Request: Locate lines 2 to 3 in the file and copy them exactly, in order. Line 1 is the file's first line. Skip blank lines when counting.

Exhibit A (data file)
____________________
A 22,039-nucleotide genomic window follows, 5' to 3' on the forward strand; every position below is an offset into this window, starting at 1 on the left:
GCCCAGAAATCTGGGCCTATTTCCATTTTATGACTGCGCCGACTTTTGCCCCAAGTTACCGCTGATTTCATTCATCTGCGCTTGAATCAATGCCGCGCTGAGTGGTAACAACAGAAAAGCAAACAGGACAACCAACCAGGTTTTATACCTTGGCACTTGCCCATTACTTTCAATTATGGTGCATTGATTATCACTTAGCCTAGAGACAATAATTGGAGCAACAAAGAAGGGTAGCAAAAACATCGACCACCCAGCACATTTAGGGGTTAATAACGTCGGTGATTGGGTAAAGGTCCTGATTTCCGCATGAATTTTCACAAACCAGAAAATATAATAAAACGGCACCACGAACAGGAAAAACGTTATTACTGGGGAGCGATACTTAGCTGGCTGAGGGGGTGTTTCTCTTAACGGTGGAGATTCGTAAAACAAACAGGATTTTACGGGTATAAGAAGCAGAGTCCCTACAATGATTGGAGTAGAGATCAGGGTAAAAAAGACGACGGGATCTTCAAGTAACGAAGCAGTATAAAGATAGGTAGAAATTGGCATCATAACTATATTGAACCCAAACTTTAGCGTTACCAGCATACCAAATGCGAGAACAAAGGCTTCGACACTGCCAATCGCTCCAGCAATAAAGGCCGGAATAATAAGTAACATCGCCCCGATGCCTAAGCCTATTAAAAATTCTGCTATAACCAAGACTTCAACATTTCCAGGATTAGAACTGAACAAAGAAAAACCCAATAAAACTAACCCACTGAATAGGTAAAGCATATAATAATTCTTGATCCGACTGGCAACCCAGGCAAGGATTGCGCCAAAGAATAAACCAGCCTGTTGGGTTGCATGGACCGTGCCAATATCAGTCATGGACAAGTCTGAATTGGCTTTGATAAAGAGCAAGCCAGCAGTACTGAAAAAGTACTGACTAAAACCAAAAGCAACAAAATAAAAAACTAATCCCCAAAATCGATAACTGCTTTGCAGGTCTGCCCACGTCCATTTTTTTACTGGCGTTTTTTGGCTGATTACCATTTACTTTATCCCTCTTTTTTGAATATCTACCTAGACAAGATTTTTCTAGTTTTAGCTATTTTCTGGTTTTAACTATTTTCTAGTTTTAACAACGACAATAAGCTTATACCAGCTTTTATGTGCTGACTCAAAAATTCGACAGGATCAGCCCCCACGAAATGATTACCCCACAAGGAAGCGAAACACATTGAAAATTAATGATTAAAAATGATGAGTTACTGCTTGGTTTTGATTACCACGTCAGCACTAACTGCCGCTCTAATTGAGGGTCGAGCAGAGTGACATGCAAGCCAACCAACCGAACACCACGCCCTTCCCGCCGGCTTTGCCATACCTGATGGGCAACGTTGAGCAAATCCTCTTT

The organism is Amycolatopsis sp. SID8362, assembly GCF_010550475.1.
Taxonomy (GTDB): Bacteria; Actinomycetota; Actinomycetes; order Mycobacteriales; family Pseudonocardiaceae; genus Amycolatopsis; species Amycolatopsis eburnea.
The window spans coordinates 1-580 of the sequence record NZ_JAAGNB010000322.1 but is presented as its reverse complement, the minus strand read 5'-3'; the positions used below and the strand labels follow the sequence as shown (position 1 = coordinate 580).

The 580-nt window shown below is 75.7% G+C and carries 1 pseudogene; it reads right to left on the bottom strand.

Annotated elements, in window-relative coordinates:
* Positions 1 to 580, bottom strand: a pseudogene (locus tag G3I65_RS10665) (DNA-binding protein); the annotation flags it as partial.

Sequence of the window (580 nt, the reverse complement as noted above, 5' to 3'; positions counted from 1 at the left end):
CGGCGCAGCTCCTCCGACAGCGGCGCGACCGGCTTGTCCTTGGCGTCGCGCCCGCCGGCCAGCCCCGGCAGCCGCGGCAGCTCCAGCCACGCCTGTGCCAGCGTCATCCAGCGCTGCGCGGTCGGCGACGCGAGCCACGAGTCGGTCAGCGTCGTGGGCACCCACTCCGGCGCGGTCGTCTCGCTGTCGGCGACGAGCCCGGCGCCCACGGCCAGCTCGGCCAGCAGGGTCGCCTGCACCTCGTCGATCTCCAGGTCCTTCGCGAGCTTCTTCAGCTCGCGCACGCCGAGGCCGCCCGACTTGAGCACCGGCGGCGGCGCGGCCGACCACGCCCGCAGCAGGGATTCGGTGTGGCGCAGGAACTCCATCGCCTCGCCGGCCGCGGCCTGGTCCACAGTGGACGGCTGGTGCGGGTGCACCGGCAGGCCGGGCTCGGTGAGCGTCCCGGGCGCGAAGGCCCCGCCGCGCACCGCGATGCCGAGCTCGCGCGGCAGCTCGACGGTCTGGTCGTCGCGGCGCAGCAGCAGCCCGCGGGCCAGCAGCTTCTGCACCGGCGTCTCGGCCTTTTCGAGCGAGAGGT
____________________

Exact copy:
GCCCAGAAATCTGGGCCTATTTCCATTTTATGACTGCGCCGACTTTTGCCCCAAGTTACCGCTGATTTCATTCATCTGCGCTTGAATCAATGCCGCGCTGAGTGGTAACAACAGAAAAGCAAACAGGACAACCAACCAGGTTTTATACCTTGGCACTTGCCCATTACTTTCAATTATGGTGCATTGATTATCACTTAGCCTAGAGACAATAATTGGAGCAACAAAGAAGGGTAGCAAAAACATCGACCACCCAGCACATTTAGGGGTTAATAACGTCGGTGATTGGGTAAAGGTCCTGATTTCCGCATGAATTTTCACAAACCAGAAAATATAATAAAACGGCACCACGAACAGGAAAAACGTTATTACTGGGGAGCGATACTTAGCTGGCTGAGGGGGTGTTTCTCTTAACGGTGGAGATTCGTAAAACAAACAGGATTTTACGGGTATAAGAAGCAGAGTCCCTACAATGATTGGAGTAGAGATCAGGGTAAAAAAGACGACGGGATCTTCAAGTAACGAAGCAGTATAAAGATAGGTAGAAATTGGCATCATAACTATATTGAACCCAAACTTTAGCGTTACCAGCATACCAAATGCGAGAACAAAGGCTTCGACACTGCCAATCGCTCCAGCAATAAAGGCCGGAATAATAAGTAACATCGCCCCGATGCCTAAGCCTATTAAAAATTCTGCTATAACCAAGACTTCAACATTTCCAGGATTAGAACTGAACAAAGAAAAACCCAATAAAACTAACCCACTGAATAGGTAAAGCATATAATAATTCTTGATCCGACTGGCAACCCAGGCAAGGATTGCGCCAAAGAATAAACCAGCCTGTTGGGTTGCATGGACCGTGCCAATATCAGTCATGGACAAGTCTGAATTGGCTTTGATAAAGAGCAAGCCAGCAGTACTGAAAAAGTACTGACTAAAACCAAAAGCAACAAAATAAAAAACTAATCCCCAAAATCGATAACTGCTTTGCAGGTCTGCCCACGTCCATTTTTTTACTGGCGTTTTTTGGCTGATTACCATTTACTTTATCCCTCTTTTTTGAATATCTACCTAGACAAGATTTTTCTAGTTTTAGCTATTTTCTGGTTTTAACTATTTTCTAGTTTTAACAACGACAATAAGCTTATACCAGCTTTTATGTGCTGACTCAAAAATTCGACAGGATCAGCCCCCACGAAATGATTACCCCACAAGGAAGCGAAACACATTGAAAATTAATGATTAAAAATGATGAGTTACTGCTTGGTTTTGATTACCACGTCAGCACTAACTGCCGCTCTAATTGAGGGTCGAGCAGAGTGACATGCAAGCCAACCAACCGAACACCACGCCCTTCCCGCCGGCTTTGCCATACCTGATGGGCAACGTTGAGCAAATCCTCTTT

The organism is Amycolatopsis sp. SID8362, assembly GCF_010550475.1.